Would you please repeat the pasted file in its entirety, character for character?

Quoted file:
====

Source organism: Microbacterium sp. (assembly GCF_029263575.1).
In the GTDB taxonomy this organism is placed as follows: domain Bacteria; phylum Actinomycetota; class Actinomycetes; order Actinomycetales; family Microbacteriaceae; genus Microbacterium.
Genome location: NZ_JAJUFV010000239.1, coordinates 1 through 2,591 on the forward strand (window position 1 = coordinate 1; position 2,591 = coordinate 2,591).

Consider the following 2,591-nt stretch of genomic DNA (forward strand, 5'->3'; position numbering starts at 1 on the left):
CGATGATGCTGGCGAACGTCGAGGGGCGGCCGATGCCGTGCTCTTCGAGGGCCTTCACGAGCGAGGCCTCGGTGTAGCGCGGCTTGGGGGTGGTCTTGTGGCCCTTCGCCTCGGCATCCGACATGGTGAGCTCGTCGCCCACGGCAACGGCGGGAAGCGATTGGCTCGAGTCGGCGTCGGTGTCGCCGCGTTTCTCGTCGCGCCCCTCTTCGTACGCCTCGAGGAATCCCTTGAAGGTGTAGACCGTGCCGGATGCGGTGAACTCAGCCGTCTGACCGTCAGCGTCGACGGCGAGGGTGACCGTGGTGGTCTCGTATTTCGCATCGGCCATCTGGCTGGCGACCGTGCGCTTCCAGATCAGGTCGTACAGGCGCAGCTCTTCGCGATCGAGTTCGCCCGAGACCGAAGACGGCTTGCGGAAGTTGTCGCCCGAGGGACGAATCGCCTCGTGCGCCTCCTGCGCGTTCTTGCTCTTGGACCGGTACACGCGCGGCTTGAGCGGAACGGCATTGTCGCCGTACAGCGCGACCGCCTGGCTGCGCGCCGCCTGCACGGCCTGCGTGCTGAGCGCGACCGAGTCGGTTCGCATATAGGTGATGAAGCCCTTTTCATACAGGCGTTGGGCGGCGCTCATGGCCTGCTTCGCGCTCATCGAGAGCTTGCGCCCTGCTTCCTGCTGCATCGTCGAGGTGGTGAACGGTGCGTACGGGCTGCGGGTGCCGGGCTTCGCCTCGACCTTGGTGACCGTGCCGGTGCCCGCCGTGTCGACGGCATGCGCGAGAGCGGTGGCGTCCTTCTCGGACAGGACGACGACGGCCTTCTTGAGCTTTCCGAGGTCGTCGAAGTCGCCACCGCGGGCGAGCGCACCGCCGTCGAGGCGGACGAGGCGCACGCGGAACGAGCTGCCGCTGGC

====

Source organism: Microbacterium sp. (assembly GCF_029263575.1).
In the GTDB taxonomy this organism is placed as follows: domain Bacteria; phylum Actinomycetota; class Actinomycetes; order Actinomycetales; family Microbacteriaceae; genus Microbacterium.
Genome location: NZ_JAJUFV010000239.1, coordinates 1 through 2,591 on the forward strand (window position 1 = coordinate 1; position 2,591 = coordinate 2,591).

Consider the following 2,591-nt stretch of genomic DNA (forward strand, 5'->3'; position numbering starts at 1 on the left):
CGATGATGCTGGCGAACGTCGAGGGGCGGCCGATGCCGTGCTCTTCGAGGGCCTTCACGAGCGAGGCCTCGGTGTAGCGCGGCTTGGGGGTGGTCTTGTGGCCCTTCGCCTCGGCATCCGACATGGTGAGCTCGTCGCCCACGGCAACGGCGGGAAGCGATTGGCTCGAGTCGGCGTCGGTGTCGCCGCGTTTCTCGTCGCGCCCCTCTTCGTACGCCTCGAGGAATCCCTTGAAGGTGTAGACCGTGCCGGATGCGGTGAACTCAGCCGTCTGACCGTCAGCGTCGACGGCGAGGGTGACCGTGGTGGTCTCGTATTTCGCATCGGCCATCTGGCTGGCGACCGTGCGCTTCCAGATCAGGTCGTACAGGCGCAGCTCTTCGCGATCGAGTTCGCCCGAGACCGAAGACGGCTTGCGGAAGTTGTCGCCCGAGGGACGAATCGCCTCGTGCGCCTCCTGCGCGTTCTTGCTCTTGGACCGGTACACGCGCGGCTTGAGCGGAACGGCATTGTCGCCGTACAGCGCGACCGCCTGGCTGCGCGCCGCCTGCACGGCCTGCGTGCTGAGCGCGACCGAGTCGGTTCGCATATAGGTGATGAAGCCCTTTTCATACAGGCGTTGGGCGGCGCTCATGGCCTGCTTCGCGCTCATCGAGAGCTTGCGCCCTGCTTCCTGCTGCATCGTCGAGGTGGTGAACGGTGCGTACGGGCTGCGGGTGCCGGGCTTCGCCTCGACCTTGGTGACCGTGCCGGTGCCCGCCGTGTCGACGGCATGCGCGAGAGCGGTGGCGTCCTTCTCGGACAGGACGACGACGGCCTTCTTGAGCTTTCCGAGGTCGTCGAAGTCGCCACCGCGGGCGAGCGCACCGCCGTCGAGGCGGACGAGGCGCACGCGGAACGAGCTGCCGCTGGC